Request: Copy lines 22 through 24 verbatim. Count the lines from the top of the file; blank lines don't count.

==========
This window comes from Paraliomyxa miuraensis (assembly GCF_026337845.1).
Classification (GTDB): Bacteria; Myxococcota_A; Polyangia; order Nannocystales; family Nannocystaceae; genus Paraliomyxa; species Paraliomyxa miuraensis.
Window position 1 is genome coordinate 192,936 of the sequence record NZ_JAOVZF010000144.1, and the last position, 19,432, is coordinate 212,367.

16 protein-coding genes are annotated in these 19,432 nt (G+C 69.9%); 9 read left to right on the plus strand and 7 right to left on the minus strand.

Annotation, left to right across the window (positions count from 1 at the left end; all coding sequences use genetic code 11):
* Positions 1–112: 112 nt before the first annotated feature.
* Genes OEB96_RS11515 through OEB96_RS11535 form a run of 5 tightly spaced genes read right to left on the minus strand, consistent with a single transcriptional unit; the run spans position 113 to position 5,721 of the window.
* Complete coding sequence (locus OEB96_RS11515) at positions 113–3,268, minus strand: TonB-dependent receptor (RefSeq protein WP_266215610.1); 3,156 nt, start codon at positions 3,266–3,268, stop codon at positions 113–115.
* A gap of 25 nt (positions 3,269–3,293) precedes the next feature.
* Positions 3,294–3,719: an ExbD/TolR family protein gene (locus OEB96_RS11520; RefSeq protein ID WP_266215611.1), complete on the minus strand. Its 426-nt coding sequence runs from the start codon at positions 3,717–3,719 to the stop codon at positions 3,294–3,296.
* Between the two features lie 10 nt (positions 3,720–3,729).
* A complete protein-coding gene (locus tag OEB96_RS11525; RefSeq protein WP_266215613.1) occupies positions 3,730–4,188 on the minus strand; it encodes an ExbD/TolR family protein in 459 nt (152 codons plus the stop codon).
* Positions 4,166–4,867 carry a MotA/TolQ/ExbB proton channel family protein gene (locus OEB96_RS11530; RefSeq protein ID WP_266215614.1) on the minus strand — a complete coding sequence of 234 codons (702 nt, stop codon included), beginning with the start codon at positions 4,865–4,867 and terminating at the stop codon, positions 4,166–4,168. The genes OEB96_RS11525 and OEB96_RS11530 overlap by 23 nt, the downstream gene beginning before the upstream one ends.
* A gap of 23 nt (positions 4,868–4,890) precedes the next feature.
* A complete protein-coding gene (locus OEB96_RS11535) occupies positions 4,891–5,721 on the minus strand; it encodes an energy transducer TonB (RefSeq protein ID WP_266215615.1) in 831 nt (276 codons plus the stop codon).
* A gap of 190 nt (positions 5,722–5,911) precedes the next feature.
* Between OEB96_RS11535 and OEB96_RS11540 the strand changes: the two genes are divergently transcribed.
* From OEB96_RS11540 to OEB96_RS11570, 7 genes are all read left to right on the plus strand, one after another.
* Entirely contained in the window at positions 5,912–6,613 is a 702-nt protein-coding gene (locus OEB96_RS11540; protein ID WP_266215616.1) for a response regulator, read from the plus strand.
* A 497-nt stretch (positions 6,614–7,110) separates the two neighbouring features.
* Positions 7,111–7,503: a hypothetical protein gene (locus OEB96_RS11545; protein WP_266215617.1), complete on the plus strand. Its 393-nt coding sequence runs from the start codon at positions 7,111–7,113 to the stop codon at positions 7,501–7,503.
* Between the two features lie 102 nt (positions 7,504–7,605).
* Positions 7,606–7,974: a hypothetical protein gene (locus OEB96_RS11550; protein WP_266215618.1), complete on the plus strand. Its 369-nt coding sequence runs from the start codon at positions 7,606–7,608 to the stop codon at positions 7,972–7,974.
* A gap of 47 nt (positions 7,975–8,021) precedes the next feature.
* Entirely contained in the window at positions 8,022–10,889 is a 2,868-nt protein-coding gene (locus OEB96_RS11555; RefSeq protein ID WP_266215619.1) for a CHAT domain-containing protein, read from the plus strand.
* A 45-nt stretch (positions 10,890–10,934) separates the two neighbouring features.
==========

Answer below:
* Between the two features lie 102 nt (positions 7,504–7,605).
* Positions 7,606–7,974: a hypothetical protein gene (locus OEB96_RS11550; protein WP_266215618.1), complete on the plus strand. Its 369-nt coding sequence runs from the start codon at positions 7,606–7,608 to the stop codon at positions 7,972–7,974.
* A gap of 47 nt (positions 7,975–8,021) precedes the next feature.